Before becoming mayor last summer, Ivy Taylor represented San Antonio’s Eastside on the city council, leading an effort to win federal grants that would revitalize one of the poorest urban neighborhoods in the country. Besides winning actual money, she helped her district become a test case for the Obama administration’s Promise Zone initiative, a place-based antipoverty strategy. In the past few years, Eastside has benefited from more than $86 million in federal assistance, due in no small part to Taylor’s advocacy. And few mayors could be better poised to oversee urban redevelopment. Taylor has a master’s degree in city and regional planning, and work experience at a housing authority, a planning commission and an urban renewal agency.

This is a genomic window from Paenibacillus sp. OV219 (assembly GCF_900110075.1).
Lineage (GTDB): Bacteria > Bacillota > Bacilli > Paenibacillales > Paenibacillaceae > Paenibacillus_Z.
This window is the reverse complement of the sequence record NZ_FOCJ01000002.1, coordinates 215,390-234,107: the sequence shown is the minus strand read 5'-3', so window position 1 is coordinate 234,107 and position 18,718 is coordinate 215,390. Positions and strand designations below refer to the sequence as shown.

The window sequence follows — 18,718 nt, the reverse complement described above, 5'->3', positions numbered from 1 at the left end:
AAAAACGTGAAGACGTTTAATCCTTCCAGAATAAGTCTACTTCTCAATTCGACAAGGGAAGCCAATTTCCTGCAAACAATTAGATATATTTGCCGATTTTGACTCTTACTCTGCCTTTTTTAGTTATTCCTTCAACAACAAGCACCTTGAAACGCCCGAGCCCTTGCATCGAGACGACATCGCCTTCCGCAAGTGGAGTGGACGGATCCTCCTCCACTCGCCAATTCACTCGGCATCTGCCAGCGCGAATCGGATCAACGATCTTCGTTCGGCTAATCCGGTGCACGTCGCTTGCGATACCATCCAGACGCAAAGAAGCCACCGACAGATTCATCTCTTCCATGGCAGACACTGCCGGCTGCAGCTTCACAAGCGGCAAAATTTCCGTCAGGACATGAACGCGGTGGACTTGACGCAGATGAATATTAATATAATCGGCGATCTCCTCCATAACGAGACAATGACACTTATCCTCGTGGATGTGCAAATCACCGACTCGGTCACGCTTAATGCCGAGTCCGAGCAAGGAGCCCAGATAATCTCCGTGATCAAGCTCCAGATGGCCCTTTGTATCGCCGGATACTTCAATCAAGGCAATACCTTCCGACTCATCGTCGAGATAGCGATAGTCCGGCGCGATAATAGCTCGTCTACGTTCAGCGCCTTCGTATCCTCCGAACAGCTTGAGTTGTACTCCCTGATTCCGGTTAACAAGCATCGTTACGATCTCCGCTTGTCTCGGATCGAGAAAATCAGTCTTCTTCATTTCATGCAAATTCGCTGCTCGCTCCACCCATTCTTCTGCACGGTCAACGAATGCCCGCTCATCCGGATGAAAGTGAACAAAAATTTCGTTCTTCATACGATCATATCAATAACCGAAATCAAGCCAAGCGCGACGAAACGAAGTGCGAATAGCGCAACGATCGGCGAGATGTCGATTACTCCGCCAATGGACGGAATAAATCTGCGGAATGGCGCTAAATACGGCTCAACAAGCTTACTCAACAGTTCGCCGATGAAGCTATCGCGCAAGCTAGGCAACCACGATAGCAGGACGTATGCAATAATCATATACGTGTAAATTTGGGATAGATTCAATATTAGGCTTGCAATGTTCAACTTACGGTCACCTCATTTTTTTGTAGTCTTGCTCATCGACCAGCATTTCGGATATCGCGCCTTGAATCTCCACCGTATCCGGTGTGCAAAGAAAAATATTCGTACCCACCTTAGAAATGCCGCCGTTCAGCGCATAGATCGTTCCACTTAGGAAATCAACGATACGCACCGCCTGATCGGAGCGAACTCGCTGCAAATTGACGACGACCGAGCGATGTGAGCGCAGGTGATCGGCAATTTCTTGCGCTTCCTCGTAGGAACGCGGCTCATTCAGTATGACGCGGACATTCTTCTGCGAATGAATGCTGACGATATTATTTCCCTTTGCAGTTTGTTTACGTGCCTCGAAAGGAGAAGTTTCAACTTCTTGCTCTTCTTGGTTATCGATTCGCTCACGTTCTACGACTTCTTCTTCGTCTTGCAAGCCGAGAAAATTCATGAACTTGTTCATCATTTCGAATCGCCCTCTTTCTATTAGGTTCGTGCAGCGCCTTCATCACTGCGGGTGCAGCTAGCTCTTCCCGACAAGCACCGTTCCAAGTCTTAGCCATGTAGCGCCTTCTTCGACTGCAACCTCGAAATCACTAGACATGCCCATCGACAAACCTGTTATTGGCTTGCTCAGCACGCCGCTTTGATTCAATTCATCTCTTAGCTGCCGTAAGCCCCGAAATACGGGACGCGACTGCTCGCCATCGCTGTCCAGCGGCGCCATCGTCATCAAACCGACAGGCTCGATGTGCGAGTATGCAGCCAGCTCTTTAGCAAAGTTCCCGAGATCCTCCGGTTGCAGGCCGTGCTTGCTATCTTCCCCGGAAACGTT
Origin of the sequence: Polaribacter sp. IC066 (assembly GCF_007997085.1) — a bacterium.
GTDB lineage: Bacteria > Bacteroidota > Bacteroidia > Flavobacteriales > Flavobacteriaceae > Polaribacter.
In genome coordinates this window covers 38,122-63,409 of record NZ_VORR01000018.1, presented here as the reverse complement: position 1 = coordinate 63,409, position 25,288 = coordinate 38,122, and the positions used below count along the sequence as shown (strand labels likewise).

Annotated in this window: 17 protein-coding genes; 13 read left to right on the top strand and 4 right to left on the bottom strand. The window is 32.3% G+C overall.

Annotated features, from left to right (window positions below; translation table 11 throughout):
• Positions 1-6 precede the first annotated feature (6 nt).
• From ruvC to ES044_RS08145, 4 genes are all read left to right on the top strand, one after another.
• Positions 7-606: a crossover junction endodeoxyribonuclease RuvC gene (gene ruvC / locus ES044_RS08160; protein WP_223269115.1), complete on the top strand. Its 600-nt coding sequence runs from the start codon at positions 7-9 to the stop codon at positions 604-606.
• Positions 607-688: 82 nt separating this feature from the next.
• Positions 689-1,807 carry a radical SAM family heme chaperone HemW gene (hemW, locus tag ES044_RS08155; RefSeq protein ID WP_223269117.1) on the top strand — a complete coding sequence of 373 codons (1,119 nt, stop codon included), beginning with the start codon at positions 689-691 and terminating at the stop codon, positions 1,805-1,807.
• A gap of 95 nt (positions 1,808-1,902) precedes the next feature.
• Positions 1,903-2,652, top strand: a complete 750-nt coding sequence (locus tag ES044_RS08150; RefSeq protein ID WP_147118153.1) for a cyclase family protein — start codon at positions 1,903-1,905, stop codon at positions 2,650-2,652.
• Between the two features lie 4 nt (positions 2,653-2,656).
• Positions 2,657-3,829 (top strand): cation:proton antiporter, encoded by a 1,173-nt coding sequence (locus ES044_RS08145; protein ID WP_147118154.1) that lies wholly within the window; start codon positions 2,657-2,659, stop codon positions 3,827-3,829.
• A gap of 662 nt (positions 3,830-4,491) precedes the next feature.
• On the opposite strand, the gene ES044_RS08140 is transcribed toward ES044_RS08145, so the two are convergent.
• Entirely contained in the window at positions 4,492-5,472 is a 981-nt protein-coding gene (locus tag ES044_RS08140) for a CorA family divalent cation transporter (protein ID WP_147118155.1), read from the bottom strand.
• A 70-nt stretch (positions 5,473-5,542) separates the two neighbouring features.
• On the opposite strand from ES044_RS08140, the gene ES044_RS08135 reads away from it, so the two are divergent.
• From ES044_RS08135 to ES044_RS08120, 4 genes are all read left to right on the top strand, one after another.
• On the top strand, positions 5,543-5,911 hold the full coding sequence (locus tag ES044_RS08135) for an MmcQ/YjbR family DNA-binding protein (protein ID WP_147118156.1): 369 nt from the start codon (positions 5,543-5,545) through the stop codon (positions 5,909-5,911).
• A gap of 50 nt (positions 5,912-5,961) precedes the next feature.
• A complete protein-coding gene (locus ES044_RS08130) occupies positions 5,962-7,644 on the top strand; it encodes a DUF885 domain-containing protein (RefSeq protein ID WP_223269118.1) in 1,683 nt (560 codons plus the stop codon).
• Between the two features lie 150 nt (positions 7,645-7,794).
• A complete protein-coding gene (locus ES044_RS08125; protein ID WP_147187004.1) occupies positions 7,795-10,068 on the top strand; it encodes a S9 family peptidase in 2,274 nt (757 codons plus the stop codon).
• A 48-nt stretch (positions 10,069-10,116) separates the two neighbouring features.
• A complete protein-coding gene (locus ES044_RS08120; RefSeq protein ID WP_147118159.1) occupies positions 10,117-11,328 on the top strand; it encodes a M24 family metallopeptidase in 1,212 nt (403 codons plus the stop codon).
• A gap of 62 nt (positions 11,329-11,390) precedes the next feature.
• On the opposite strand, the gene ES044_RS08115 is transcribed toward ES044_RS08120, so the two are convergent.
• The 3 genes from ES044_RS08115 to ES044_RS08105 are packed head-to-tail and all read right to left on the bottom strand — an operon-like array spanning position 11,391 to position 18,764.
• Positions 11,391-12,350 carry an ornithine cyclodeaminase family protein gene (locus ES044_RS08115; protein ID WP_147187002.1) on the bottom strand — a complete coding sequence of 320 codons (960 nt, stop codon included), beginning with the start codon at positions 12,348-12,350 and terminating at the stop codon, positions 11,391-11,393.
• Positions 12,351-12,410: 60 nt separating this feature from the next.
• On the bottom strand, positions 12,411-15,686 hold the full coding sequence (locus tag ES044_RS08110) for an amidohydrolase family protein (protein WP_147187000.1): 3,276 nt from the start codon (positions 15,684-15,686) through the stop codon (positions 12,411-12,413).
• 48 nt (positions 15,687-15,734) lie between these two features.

The idea behind Promise Zones is to give children better opportunities than their parents had -- something Taylor understands. Her parents didn’t go to college, yet she attended Yale University and graduate school. Now the first African-American mayor to lead San Antonio, Taylor still lives on the Eastside. She ran on a platform of inclusive growth, promising to make sure the booming city won’t leave behind working-class residents. “We won’t have success,” she says, “if the people who’ve been there can’t share in the prosperity.”